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Birds of a feather: Edon sisters enjoy success for Cardinals

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Former NP runners Courtney (black gear) and Caitlynn Edon go on a training run near their home during their recent holiday break. The Edon sisters run cross country, indoor and outdoor track for Ball State. Kristy Deer photo/Daily Reporter.
Former NP runners Courtney (black gear) and Caitlynn Edon go on a training run near their home during their recent holiday break. The Edon sisters run cross country, indoor and outdoor track for Ball State. Kristy Deer photo/Daily Reporter.

Courtney Edon.
Courtney Edon.

Caitlynn Edon.
Caitlynn Edon.

NEW PALESTINE — The sun was shining but the air was cold, bitter cold, the kind of cold that makes your lungs hurt after breathing in deeply.

It was only nine degrees when New Palestine’s Courtney and Caitlynn Edon took off for a quick six-mile run through their neighborhood in New Palestine. The two were home on winter break from college. But, there is no break from running.

The 19-year-old twin sisters were heading out for a light run, just a day after logging 12 miles on route to the over 60 miles they run every week to stay in shape.

The Edon sisters are no strangers to anyone who knows anything about running in Hancock County. For years the girls dominated cross country and track meets running for New Palestine High School.

Now the dynamic duo is making a name for themselves at the collegiate ranks. The sophomore sisters are running cross country in the fall, indoor track in the winter and outdoor track in the spring for Ball State University.

“They’ve made the transition from high school to college really well,” BSU running coach Ali Bishel said.

After high school, the girls were offered full ride scholarships to attend Marian University and BSU. While they say it would have been nice to go to a school close to home, they opted to take a bigger challenge and run at the division one level for the Cardinals.

“At Marian, I knew I had a good shot at being the top runner on the team, but I want to get faster so that’s why I wanted to go to Ball State because the competition is better,” Courtney said.

For Caitlynn it was simply a matter of running with her sister, something the two have been doing since Caitlynn picked up the sport during their junior year in high school.

“When we went to Ball State for our first visit we told them, ‘Well, if you want one of us, we hope you want both of us because we’re not separating,’” Caitlynn said.

While they aren’t identical twins, they certainly are joined at the hip. Not only are the girls best friends, they’re roommates and take the exact same classes. They were also both recently accepted into the prestigious BSU nursing program.

“We get up every day at 6:30 a.m. and train, and then head to classes,” Caitlynn said.

They’ve both been on the Dean’s list since they enrolled, and to no one’s surprise have also found success with their running.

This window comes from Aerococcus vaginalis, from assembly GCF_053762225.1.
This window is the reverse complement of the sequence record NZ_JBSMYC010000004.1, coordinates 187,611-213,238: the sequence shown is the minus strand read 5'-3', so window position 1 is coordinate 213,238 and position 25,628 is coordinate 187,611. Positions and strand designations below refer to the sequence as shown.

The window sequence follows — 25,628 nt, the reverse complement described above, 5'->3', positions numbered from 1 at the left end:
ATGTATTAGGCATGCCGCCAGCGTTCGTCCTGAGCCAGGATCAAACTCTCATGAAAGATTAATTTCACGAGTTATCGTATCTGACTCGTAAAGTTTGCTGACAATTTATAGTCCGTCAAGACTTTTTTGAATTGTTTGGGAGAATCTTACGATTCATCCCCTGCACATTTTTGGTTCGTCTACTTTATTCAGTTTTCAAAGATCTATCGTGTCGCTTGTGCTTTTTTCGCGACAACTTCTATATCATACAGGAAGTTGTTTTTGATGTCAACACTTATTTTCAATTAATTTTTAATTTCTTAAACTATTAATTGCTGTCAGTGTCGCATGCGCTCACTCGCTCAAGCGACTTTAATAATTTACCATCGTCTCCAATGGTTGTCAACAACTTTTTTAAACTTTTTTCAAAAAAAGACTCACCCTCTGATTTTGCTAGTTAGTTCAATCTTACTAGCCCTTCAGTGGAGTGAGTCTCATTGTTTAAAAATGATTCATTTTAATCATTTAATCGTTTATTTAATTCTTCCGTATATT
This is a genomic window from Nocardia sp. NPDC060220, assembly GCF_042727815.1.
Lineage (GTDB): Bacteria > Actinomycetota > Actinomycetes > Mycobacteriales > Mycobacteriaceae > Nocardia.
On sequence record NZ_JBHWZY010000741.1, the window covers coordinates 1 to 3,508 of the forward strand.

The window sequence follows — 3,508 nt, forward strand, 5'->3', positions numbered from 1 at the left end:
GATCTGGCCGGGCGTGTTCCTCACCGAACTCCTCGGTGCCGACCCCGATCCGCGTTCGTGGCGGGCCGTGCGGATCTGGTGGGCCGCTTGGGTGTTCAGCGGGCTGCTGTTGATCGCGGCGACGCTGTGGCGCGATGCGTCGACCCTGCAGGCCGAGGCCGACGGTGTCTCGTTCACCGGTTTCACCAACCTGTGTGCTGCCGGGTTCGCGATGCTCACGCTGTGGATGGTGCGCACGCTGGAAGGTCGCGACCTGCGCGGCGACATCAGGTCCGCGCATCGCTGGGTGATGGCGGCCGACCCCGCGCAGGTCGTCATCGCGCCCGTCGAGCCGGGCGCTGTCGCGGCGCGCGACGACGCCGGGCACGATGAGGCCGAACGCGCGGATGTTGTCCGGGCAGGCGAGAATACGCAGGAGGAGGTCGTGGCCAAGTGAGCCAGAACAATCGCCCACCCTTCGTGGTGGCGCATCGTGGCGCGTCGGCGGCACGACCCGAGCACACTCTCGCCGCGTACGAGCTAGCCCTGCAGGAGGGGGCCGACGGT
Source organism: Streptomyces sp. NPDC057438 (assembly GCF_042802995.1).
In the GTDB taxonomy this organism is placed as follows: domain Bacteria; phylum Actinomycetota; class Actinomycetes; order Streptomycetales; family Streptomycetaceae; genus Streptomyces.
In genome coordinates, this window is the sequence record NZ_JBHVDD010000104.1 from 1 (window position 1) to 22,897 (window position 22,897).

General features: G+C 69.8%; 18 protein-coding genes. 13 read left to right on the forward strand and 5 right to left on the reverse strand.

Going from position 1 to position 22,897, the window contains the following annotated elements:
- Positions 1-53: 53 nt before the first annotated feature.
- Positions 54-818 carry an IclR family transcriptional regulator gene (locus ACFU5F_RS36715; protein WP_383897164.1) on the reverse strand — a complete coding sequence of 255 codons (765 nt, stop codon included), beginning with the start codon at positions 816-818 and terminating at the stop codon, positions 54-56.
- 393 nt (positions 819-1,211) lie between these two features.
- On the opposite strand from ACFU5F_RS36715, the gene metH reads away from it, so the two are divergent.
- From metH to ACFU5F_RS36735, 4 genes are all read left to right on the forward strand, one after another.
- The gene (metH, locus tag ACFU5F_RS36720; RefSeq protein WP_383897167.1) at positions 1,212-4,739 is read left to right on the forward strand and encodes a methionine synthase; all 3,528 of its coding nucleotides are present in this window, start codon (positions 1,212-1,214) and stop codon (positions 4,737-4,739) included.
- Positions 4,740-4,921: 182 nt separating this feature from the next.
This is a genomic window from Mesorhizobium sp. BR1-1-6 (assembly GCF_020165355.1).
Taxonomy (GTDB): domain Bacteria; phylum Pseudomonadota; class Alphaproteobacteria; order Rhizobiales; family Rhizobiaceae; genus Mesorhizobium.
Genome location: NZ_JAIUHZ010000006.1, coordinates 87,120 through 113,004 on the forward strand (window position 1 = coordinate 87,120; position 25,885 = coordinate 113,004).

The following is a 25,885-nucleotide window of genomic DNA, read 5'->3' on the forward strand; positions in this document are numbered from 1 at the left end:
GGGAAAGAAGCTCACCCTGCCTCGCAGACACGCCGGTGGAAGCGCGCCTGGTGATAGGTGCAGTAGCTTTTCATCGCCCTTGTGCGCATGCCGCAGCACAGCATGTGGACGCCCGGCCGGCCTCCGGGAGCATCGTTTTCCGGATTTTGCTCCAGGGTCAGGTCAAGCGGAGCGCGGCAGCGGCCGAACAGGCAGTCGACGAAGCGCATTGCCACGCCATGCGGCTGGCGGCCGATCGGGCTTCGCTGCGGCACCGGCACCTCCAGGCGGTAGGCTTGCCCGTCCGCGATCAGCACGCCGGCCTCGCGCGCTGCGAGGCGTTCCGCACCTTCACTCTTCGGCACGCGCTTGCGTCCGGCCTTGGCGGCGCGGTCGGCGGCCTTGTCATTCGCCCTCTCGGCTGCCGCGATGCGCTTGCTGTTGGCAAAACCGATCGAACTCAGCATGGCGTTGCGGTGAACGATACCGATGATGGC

Courtney floats between the No. 2 and No. 3 runner on the cross country team while Caitlynn is steady at No. 6. They run various events for the indoor season in the winter and run the steeplechase together during the spring outdoor track season.

After getting their legs under them as freshman, their second year of running at the Division I level is showing true promise. Bishel anticipates the girls taking a lead role with the team next fall as juniors.

“They’re very coachable and two of the smartest runners I’ve ever had,” Bishel said.

The coach said it’s not unthinkable for the two to finish their college careers as the school’s No. 1 and No. 2.

“The sky is the limit for them,” Bishel said. “Particularly for Caitlynn because she hasn’t been running as long as Courtney has so she has room for more improvement.”

Both set personal best times this year in 5K competition with Courtney running an 18.25 and Caitlynn a 19.30.

“We don’t go into it scared anymore,” Courtney said. “You go in now knowing what you can do and who you can kind of stay with.”

For now, Courtney is the faster of the two at long distances, but Caitlynn beat her speedy sister’s time in a separate indoor mile race.

“I ran like a 5.25 and Caitlynn ran in the second heat and she got a 5.23 and I was like, ‘You beat me, you beat me!”

Still, there is no sibling rivalry, only support and encouragement for each other.

“I’d rather her have a good race than both of us have a bad race,” Courtney said.

It’s a supporting relationship the girls have always had family members say.

“I can tear-up just thinking about how blessed we are,” said Sherry Edon, the girls’ mother.

“Courtney is Caitlynn’s push. She is constantly telling her how she can do it. They are there for each other and always have each other’s back.”

One thing the two can’t believe is how quickly their college careers are flying by. With school, training six days a week and a steady set of races throughout the year, they know they’ll graduate before long.

Once they do, they have no plans to move away from each other or stop running together.

“We’re going to be neighbors when we get married,” Caitlynn said.

“Or at least live in the same neighborhood,” Courtney added.

Caitlynn’s hope is for them to find a nice set of twin boys to date.

“That is my dream,” she said before the two erupted with laughter.

Of course the guys will have to keep up with the girls who have once again proved that’s hard to do in the classroom and on the track.

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